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01-05-2007 | Original Paper | Uitgave 4/2007

Journal of Youth and Adolescence 4/2007

Patterns of Middle School Adjustment and Ninth Grade Adaptation of Rural African American Youth: Grades and Substance Use

Tijdschrift:
Journal of Youth and Adolescence > Uitgave 4/2007
Auteurs:
David B. Estell, Thomas W. Farmer, Matthew J. Irvin, Jana H. Thompson, Bryan C. Hutchins, Erin M. McDonough
Belangrijke opmerkingen
David B. Estell is an assistant professor of educational psychology at Indiana University Bloomington. He received his PhD in Developmental Psychology from the University of North Carolina at Chapel Hill. His major research interests include peer relations and the development of aggression.
Thomas W. Farmer is an associate professor of education at Pennsylvania State University and director of the National Research Center on Rural Education Support. He received his PhD in Special Education from University of North Carolina at Chapel Hill. His major research interests include peer relations and the development of aggression in students with and without special needs.
Matthew J. Irvin is a research scientist at the Center for Developmental Science at the University of North Carolina at Chapel Hill. He received his PhD in Educational Psychology from the University of North Carolina at Chapel Hill. His major research interests include resilience and student engagement.
Jana H. Thompson is a research associate at the Center for Developmental Science at the University of North Carolina at Chapel Hill. Her research interests include peer social relations and developmental transitions into early adolescence.
Bryan C. Hutchins is a research assistant at the Center for Developmental Science at the University of North Carolina at Chapel Hill. He is also a graduate student in the Educational Psychology, Measurement, and Evaluation Program at UNC. His research interests include child and adolescent social development and school based emotional and behavioral interventions and prevention programs.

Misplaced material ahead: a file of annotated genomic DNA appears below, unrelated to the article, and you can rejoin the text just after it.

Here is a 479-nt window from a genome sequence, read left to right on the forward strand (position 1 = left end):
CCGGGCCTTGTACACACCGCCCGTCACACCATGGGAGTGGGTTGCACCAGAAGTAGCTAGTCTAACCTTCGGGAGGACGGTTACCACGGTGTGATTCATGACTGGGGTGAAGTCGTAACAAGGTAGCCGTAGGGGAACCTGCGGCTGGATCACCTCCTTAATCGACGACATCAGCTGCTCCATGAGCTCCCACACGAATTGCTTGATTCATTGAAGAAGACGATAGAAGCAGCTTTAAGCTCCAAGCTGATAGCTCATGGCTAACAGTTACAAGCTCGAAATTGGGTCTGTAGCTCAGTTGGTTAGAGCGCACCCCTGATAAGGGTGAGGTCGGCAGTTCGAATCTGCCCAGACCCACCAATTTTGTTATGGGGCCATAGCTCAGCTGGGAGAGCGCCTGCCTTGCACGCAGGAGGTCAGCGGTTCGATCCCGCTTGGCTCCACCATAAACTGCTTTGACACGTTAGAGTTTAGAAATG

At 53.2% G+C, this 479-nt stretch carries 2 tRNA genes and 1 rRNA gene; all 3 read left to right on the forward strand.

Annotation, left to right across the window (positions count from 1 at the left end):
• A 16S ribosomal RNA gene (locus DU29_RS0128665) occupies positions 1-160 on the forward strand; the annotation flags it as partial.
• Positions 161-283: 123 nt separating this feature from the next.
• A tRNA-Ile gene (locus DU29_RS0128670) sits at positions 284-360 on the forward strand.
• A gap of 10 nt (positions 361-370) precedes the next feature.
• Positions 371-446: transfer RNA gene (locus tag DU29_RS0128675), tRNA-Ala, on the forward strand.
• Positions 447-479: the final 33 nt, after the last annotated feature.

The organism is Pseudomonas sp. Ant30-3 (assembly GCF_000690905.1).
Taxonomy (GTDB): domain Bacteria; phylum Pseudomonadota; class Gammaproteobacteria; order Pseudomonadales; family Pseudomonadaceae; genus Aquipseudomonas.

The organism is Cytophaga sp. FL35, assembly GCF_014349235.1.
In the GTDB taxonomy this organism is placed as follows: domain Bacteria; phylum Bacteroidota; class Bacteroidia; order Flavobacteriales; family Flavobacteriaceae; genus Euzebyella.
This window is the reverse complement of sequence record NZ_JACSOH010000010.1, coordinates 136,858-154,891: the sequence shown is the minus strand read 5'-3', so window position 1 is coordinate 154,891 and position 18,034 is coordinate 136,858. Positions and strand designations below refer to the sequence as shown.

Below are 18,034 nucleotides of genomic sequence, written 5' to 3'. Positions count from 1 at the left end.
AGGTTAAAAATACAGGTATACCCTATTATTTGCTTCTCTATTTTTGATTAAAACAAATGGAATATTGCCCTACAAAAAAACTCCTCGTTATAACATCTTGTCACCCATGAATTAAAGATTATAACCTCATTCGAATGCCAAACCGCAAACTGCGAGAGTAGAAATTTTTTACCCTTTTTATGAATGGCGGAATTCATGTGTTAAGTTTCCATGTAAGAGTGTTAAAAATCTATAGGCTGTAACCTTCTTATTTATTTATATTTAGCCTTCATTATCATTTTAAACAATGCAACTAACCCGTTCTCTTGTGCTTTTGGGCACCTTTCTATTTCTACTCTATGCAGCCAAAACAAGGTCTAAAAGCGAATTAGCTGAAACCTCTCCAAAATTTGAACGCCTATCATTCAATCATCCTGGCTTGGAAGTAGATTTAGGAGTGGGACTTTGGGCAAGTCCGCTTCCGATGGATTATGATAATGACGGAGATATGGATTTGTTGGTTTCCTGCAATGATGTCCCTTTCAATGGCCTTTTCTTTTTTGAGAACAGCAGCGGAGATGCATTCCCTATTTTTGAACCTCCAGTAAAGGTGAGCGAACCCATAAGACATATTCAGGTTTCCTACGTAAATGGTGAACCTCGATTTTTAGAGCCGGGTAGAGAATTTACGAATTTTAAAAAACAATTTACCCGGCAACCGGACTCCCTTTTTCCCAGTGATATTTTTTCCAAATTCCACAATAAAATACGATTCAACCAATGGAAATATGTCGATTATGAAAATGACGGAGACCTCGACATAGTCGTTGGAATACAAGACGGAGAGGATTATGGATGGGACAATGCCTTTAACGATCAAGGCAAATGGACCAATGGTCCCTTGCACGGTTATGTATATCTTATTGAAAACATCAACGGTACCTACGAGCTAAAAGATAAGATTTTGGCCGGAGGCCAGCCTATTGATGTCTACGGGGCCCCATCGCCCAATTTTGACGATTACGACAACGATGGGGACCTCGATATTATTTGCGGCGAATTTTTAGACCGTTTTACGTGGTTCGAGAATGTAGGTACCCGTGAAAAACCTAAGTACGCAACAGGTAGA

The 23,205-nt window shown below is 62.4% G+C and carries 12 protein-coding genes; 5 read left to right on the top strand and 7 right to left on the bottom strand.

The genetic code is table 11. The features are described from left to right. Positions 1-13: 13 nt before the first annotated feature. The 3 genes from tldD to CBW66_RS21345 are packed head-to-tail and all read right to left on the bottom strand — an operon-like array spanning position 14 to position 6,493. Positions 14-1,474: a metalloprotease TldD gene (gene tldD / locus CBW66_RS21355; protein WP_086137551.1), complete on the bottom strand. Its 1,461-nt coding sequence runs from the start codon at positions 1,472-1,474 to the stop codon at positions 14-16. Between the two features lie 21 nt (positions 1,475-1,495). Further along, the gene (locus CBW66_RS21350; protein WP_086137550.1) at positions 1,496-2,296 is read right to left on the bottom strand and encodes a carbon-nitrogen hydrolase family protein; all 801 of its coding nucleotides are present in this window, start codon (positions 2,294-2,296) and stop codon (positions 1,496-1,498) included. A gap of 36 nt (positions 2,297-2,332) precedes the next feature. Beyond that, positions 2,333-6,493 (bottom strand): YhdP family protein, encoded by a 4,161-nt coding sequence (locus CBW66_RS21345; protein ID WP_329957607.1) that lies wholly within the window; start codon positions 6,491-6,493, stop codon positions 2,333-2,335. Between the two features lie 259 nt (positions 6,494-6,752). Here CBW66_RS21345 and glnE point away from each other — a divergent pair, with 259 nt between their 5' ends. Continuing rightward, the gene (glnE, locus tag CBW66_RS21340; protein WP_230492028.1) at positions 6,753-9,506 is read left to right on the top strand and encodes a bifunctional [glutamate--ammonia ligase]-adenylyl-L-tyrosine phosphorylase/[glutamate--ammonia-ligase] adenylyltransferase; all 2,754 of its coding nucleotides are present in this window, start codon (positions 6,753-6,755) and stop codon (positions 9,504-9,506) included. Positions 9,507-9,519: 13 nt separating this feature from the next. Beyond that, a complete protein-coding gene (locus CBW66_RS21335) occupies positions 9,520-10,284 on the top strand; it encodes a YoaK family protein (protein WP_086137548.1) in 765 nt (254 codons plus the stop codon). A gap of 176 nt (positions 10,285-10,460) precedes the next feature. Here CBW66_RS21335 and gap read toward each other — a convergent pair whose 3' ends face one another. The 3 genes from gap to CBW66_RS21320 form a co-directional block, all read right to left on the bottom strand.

Erin M. McDonough is currently a doctoral candidate in School Psychology at the University of North Carolina at Chapel Hill. She received her Bachelor of Arts degree in Psychology from Emory University. As a research assistant at the Center for Developmental Science, she has been able to explore her interests in student achievement as well as rural education. Another major research interest of hers is school-based mental health.

Abstract

The transition to high school has been identified as a potentially difficult time in adolescents’ lives. Reductions in both academic and social functioning often accompany this transition. While these effects have been documented in urban youth, the move to high school has not been extensively studied in rural minority youth. Toward that end, the academic grades and substance use in ninth grade of 447 (184 male and 263 female) African-American adolescents from two rural counties in a state in the deep South were examined in relation to configurations of adaptation from sixth through eighth grade. Results indicate that individual with consistently positive patterns across middle school had higher grades and lower rates of substance use compared to individuals with persistent difficulties or those that transitioned to problem behavior. Many individuals who improved in their patterns of adaptation had relatively high grades, but also rather high rates of substance use in the ninth grade.

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